Lieutenant Frank Philby "Bud" Hayes (1924-1945) was born
the 3 July 1924 in
Filer, Idaho to Fay Fern Phibly and Frank Hayes. After graduating from Filer High
School in May 1942, he spent his time working on his family farm. He
entered the service, and completed basic training at Santa Ana Army Air
Base in June 1943. Bud was certified for pilot training on the 24 June
1943 and and was accepted to the 7 month long Aviation Cadet program,
attending Basic Pilot training at Hemet, California in July 1943. Bud
Flight Training at the
Ryan School of Aeronautics (Hemet
- Ryan Field) in Hemet, California in July 1943. The airfield was
opened in September 1940 by the United States Army Air Corps. Flight
training was performed with the PT-17 "Stearman" as the Primary trainer
along with the Ryan PT-21 "Recruit."
Bud's transfer from the Ryan Flight School occurred as promised in
October 1943. The Army Air Force
sent him to
Merced Army Air Field, Merced, California, part of the
Central Valley of California.
Today it is the site of Castle Air Force Base.
During WWII, Merced was home to the Western Flying Training
Command of the 4th Airforce, training 30,000 pilots before war's end.
Advanced Pilot Training would
continue to use the Ryan aircraft as well as Boeing-Stearman Model 75
aircraft. The training
schedule was certainly intense and Bud's first letter home postmarked,
October 18, 1943, notes he wrote it at 1:00 a.m. after an exhausting
day. His days begin at
6:00am with training often not ending until 8:00pm. Bud notes he is now
undergoing night flight training in which he does not get much sleep.
He completed two days of "cross country" flights of over 600
Daytime is filled with ground school.
Bud now has logged 110 flight hours.
He notes that 35% of the trainees who began with him have washed
out of the program. Just completed is instrument flying.
His parents having
advanced him $5.00 to carry him over to payday, he dutifully returns the
$5.00 in the letter home.
November 1943, Bud had graduated from Merced Army Flying School sending
home a postcard picture of the graduation.
Dated December 8, 1943, he advises he is off to Douglas Army
Airfield, then believing it's the last training assignment before being
Lieutenant, though official promotion orders have yet to be received.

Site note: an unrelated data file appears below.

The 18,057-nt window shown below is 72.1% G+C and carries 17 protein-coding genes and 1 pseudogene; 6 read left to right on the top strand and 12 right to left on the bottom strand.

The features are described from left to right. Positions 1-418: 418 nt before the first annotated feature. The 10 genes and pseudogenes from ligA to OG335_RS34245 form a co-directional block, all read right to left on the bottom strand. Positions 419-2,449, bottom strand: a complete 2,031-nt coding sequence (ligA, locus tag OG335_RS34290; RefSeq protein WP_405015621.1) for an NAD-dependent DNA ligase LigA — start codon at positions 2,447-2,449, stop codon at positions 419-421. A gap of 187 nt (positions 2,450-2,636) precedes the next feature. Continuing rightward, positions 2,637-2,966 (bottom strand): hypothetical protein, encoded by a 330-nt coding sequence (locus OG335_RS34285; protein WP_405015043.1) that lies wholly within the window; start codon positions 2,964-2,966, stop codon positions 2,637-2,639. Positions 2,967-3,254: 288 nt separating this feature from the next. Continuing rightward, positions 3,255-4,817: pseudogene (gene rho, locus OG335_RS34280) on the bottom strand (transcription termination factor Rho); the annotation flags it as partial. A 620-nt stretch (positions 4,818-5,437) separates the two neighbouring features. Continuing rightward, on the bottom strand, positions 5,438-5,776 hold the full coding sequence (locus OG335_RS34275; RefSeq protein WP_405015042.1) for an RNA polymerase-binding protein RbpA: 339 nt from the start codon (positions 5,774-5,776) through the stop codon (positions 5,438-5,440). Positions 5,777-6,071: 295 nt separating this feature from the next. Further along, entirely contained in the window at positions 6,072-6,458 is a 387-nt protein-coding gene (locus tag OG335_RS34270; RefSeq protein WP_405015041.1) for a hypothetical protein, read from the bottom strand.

The war is moving quickly.
Bud is surprised at the cost of his new officer's uniform.
The Army Air Force has provided him a uniform allowance of $250.
Many of the local shops near the base are more than that, but the
Major shows him a local dealer who will outfit him for $200.
Douglas, Arizona in Cochise County, 118 miles southeast of Tucson,
Arizona is about as far and secure from the War in the Pacific as one
could get. Located near the
Southeast corner of Arizona where it meets Mexico (at Agua Prieta) and
New Mexico borders, the area was vast grasslands and mountains.
Founded in 1901, it was the site of smelters servicing nearby
Today it is the site of
Douglas Municipal Airport (KDGL). It was the ideal flatlands for the
Army Air Force in 1942 to establish an airbase.
Douglas included six operational runways and ranges for training
guns and aircraft ordinance.
The base of 5,500 primary mission was advanced training on two engine
aircraft, primarily bombers and was under the command of the Western
Flying Training Command, Santa Ana, California (where Bud began his
service). Training aircraft
included the BT-14, AT-6, UC-78, AT-9, AT-17, and B-25.
December 9, 1943,
Bud writes home that he about to
be at the last stage of his advanced training. "The Army will either
promote me or demote me" he says.
Questioning if its premature, he mentions they have already
provided him his "Officer" bars for his uniform as
On February 9,
1944, Second Lt. Frank Philby Hayes received formal graduation diploma
from the U.S. Army Air Force Advanced Flying School at Douglas along
with the offical commision as officer and Air Force Pilot Wings.
Word would come two weeks later and
Bud was quickly transferred to Advanced
Selman Army Airfield in Monroe, Louisana. Soon
after, Bud received word that he would be receiving follow-on training on
the PBY Catalina in Pensacola, Florida.
May 14, 1944 Bud writes home for the first time from the Naval Air
Training Center, Pensacola, Florida.
The final work at Selman had been intense as was the rapid transfer to
the combined Army Air Force/Navy Joint PBY Training program in Florida.
again apologizes to his parents for the unusually long delay between
letters. His training was
so busy he writes, "I turned down an invitation to the beach [most
likely from a lovely girl] so I could write."
Two days after receiving his wings at Pensacola, Bud was whisked to
Keesler Air Field in Biloxi, Mississippi.
By 24 May 1945, Bud had
made the marathon flight in his PBY from the United States to New Guinea.
Bud flew many missions for the 2nd ERS and he, along with Flight Officer
Jack Leonard and an observer were killed on
take-off the 10 October 1945. There are no historical records of this
mission or the loss, but a
Missing Air Crew Report
(MACR) along with statements
from the Navigator on board pieced their last days and the fateful crash
together. His awards and decorations include the
Air Medal per
1951, dated 10 September 1945.
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